“The [ETHS] community is a lot different than club,” she says. “Club is a bunch of girls from different schools playing together. It’s still fun, but it’s like when you play a club versus your country. One of our coaches said you never really get an experience like high school soccer.”
Despite the loss of many teammates—and friends—Kadiri has high hopes for the 2023 season.
“I think people have their doubts just because we lost so many people,” Kadiri says. “But I think we’ll be fine. Every team lost a good amount of seniors last year. We’re all level on the playing field. I think we can be very successful.”
When not on the field, Kadiri can be found baking, running, making pottery, or creating “Kadiri’s Kitchen” segments for the Evanstonian, where she films food reviews from around Evanston.
The ex-gymnast turned soccer player Lily Shure has come to love the team bonding and growth aspect of soccer, and she continues to work hard every day.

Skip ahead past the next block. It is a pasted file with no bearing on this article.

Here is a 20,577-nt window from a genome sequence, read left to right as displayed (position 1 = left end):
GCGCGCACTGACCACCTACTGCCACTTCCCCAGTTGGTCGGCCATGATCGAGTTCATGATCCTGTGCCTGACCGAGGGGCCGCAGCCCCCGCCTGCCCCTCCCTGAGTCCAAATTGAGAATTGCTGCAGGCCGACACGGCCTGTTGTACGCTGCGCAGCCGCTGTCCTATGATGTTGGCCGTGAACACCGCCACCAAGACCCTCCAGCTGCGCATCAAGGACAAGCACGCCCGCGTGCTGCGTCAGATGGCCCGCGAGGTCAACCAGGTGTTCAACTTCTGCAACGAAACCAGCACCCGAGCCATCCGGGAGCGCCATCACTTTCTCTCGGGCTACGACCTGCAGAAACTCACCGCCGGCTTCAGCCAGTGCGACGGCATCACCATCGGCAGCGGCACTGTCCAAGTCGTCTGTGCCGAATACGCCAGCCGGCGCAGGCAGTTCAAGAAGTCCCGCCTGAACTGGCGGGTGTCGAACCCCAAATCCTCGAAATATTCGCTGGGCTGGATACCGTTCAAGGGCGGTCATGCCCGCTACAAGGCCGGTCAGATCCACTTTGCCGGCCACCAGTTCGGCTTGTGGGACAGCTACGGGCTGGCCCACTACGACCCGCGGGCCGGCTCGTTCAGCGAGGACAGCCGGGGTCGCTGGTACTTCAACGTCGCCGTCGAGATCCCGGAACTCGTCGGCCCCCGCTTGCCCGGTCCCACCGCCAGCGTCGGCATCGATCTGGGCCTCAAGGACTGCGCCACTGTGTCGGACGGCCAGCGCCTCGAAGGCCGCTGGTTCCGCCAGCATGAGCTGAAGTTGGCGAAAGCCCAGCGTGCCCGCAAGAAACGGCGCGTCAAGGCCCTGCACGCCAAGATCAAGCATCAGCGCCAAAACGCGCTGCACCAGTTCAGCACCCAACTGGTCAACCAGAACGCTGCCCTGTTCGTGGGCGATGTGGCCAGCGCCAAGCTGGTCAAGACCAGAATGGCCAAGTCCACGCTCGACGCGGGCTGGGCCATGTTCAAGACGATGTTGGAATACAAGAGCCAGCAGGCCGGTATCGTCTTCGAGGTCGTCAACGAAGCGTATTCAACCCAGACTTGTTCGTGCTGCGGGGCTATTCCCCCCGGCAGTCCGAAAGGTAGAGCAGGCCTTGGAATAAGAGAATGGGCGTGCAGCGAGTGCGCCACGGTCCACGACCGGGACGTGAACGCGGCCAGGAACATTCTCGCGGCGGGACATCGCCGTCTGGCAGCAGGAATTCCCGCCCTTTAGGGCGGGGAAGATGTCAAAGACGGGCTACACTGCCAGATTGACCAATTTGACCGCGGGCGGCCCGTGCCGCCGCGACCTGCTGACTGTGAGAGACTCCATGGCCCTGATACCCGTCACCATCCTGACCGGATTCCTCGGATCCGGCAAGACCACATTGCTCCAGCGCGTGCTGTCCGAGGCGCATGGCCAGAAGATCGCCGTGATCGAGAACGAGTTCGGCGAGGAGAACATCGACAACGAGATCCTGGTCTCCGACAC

“My favorite part about soccer is seeing the growth throughout the years and being able to see how much I’ve grown,” Shure remarks.
Shure started playing soccer with Team Evanston, then moved onto play with Chicago Fire and, eventually, FC United, playing center and outside midfielder.
While playing with FC United and the Kits, Shure has developed a huge amount of gratitude towards her parents and her friends that she develops chemistry with on the field.
“After I got my license, I realized how far places actually are, and I can’t believe they drove me that far for so many years,” Shure jokes. “If that was me, I would be upset every time I had a soccer game.”
“I would say that the seniors are all very close, and we love just getting food together or doing stuff [together] after practice. I love playing with them, and I’m going to be sad when we all graduate,” Shure says.
Lily plans to commit to a four-year liberal arts college, with the hopes of playing Division III, while also furthering her academic career, balancing studying and working hard to train more with soccer.
When she is not in soccer practice, you can find Lily doing activities in and outside of ETHS. She is a part of the math team, the Asian Heritage club, Justin Wynn and she often does writing on the side.